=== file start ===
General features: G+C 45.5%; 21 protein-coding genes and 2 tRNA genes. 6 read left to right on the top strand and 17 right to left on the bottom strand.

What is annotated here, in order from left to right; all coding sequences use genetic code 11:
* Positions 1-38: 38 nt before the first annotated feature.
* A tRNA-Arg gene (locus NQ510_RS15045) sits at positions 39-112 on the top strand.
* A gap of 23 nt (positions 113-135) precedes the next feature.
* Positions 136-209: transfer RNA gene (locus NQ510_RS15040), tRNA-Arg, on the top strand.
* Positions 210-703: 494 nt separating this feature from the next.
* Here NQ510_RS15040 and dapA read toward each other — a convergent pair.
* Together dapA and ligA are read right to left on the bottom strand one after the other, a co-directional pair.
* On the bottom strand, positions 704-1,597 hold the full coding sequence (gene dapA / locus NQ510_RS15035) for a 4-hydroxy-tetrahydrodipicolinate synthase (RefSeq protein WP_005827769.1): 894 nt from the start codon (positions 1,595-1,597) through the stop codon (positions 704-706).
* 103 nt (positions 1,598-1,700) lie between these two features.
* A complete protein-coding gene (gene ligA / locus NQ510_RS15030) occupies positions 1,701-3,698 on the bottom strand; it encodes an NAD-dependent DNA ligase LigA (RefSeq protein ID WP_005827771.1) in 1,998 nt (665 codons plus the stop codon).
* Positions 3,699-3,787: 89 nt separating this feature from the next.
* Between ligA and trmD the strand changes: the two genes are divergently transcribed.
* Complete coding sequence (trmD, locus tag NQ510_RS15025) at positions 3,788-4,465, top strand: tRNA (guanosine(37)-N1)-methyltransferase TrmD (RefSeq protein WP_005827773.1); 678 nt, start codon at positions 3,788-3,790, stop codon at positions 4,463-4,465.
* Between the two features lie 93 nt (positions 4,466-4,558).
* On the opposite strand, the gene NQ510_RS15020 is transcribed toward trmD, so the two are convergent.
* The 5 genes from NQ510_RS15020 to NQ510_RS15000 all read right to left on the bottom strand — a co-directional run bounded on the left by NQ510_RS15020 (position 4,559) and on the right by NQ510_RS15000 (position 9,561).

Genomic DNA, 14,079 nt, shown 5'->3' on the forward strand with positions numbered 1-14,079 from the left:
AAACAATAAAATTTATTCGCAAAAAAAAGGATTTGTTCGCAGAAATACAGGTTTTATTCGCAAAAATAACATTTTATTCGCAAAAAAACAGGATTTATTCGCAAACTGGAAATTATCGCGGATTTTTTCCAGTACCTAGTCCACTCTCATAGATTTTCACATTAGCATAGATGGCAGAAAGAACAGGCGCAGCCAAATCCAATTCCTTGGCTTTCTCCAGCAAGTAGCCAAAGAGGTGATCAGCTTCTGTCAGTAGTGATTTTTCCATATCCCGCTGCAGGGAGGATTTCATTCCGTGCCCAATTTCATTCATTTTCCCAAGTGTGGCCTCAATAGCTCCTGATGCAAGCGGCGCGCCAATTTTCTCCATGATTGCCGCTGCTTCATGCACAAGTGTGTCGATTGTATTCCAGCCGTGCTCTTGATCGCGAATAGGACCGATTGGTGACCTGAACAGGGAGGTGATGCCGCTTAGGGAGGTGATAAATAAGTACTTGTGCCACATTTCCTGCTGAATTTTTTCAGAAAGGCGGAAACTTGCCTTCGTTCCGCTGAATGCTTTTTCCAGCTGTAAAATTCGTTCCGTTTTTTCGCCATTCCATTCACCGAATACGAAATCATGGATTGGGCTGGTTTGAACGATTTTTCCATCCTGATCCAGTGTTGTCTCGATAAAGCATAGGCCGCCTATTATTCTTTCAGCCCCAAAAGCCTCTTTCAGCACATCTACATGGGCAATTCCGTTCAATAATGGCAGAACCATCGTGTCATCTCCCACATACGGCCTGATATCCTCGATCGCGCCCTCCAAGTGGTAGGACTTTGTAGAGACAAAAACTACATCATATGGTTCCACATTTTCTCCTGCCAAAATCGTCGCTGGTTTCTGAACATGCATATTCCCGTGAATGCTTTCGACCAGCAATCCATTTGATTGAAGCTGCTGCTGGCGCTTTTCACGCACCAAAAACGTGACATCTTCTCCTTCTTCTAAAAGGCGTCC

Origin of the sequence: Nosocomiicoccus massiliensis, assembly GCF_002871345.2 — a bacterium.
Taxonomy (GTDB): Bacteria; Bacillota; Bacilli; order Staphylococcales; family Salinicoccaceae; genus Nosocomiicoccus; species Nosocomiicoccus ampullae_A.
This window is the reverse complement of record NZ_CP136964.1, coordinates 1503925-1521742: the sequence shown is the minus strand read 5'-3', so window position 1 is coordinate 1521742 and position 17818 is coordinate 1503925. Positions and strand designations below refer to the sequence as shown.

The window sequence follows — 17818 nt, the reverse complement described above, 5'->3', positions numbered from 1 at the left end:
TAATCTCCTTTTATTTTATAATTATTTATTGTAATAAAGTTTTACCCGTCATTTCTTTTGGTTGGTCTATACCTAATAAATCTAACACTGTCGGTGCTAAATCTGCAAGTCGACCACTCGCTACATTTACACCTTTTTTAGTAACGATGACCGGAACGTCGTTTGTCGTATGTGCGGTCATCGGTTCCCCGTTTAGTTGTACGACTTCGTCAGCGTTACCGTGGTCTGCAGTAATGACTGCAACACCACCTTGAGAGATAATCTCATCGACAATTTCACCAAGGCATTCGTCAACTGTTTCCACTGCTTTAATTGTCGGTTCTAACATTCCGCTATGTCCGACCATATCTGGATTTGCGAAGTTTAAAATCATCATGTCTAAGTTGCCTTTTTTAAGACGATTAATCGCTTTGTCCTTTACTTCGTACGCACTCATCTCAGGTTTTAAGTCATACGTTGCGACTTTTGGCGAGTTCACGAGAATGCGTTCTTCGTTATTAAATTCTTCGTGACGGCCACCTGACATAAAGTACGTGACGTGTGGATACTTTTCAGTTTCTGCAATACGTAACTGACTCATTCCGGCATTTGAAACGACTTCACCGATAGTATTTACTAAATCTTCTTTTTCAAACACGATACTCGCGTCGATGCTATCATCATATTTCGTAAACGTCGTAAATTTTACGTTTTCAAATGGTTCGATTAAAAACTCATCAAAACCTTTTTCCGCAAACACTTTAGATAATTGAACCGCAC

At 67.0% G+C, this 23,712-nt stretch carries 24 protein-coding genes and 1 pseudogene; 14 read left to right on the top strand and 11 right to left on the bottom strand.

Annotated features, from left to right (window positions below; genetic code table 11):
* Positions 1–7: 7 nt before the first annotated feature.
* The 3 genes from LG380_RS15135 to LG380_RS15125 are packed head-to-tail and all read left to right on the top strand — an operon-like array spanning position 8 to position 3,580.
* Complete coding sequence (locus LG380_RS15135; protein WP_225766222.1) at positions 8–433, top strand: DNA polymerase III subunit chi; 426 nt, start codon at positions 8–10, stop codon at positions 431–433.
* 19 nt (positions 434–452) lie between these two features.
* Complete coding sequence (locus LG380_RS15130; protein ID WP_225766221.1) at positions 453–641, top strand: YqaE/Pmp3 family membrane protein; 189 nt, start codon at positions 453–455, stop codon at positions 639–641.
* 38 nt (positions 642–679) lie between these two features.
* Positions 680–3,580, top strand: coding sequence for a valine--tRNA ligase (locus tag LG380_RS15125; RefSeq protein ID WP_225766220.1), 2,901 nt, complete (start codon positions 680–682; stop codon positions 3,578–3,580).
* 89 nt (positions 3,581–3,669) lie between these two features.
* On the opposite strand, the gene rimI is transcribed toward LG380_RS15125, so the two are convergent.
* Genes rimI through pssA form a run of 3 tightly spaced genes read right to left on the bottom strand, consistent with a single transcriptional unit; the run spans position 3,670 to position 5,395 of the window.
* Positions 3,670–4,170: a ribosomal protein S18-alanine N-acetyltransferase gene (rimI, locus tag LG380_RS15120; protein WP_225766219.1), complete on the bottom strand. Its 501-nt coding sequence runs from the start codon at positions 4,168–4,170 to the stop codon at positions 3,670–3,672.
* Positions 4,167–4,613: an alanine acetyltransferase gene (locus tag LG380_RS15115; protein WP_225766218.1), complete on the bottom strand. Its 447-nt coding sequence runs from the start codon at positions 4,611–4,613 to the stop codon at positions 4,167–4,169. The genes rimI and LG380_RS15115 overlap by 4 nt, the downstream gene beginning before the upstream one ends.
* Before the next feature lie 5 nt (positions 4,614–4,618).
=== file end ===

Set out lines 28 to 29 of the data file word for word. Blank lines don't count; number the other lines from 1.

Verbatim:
* Positions 1–7: 7 nt before the first annotated feature.
* The 3 genes from LG380_RS15135 to LG380_RS15125 are packed head-to-tail and all read left to right on the top strand — an operon-like array spanning position 8 to position 3,580.